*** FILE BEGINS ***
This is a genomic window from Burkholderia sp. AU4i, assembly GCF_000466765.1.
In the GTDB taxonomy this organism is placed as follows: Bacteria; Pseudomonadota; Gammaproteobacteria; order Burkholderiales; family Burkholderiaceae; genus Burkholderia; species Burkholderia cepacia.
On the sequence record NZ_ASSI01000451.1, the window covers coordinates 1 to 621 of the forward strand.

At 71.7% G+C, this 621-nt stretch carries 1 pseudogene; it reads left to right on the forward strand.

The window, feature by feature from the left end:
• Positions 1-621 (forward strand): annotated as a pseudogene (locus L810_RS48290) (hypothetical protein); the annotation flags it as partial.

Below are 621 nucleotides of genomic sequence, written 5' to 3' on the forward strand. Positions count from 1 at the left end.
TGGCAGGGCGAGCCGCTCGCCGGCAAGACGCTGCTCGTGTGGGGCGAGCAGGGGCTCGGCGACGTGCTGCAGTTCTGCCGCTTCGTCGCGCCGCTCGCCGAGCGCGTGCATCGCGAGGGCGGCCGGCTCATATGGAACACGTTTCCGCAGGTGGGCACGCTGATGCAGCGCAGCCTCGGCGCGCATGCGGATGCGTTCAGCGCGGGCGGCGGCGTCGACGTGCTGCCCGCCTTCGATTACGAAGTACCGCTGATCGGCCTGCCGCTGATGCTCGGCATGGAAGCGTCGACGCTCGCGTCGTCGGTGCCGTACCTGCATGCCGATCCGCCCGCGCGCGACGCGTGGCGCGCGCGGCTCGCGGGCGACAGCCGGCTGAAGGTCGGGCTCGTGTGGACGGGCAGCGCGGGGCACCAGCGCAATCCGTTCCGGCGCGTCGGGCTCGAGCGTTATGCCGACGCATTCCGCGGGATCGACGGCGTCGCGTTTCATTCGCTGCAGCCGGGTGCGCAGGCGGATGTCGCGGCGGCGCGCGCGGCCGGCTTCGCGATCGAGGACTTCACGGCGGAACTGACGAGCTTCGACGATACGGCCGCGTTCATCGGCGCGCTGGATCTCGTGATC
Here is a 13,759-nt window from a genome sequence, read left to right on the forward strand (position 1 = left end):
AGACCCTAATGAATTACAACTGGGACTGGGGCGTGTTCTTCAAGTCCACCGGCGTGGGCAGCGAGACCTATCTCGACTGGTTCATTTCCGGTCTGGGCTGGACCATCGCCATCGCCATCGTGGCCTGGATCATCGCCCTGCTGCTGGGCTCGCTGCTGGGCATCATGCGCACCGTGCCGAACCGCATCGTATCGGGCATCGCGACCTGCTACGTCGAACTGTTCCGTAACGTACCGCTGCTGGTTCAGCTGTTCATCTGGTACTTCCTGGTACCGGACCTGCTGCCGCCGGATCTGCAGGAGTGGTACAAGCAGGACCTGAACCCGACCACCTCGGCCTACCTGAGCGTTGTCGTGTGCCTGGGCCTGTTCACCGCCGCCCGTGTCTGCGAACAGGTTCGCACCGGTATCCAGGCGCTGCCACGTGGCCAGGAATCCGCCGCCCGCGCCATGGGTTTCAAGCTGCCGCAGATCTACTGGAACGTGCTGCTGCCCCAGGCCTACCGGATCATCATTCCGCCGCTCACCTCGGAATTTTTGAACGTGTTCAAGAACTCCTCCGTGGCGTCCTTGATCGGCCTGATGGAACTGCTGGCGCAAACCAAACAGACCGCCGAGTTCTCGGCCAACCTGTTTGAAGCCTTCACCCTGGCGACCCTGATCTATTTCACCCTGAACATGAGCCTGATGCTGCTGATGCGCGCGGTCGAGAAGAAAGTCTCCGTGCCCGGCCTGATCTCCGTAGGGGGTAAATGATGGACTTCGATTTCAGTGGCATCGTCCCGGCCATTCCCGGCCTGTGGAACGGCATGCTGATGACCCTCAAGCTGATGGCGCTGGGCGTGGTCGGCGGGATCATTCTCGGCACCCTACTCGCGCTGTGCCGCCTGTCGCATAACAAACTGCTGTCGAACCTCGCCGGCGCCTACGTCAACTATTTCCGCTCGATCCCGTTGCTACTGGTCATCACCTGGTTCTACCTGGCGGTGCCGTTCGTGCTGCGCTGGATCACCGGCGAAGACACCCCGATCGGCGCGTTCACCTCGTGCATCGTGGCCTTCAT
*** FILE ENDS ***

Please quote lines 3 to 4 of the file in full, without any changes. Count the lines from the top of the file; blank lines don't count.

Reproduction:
On the sequence record NZ_ASSI01000451.1, the window covers coordinates 1 to 621 of the forward strand.

At 71.7% G+C, this 621-nt stretch carries 1 pseudogene; it reads left to right on the forward strand.